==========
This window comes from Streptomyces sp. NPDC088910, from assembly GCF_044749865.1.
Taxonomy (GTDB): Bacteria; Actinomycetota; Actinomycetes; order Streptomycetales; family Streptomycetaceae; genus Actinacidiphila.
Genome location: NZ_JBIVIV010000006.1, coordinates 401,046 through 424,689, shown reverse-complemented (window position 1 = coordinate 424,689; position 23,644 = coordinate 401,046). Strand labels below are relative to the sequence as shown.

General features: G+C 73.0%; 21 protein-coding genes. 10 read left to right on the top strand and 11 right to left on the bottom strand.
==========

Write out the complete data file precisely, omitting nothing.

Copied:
This window comes from Streptomyces sp. NPDC088910, from assembly GCF_044749865.1.
Taxonomy (GTDB): Bacteria; Actinomycetota; Actinomycetes; order Streptomycetales; family Streptomycetaceae; genus Actinacidiphila.
Genome location: NZ_JBIVIV010000006.1, coordinates 401,046 through 424,689, shown reverse-complemented (window position 1 = coordinate 424,689; position 23,644 = coordinate 401,046). Strand labels below are relative to the sequence as shown.

General features: G+C 73.0%; 21 protein-coding genes. 10 read left to right on the top strand and 11 right to left on the bottom strand.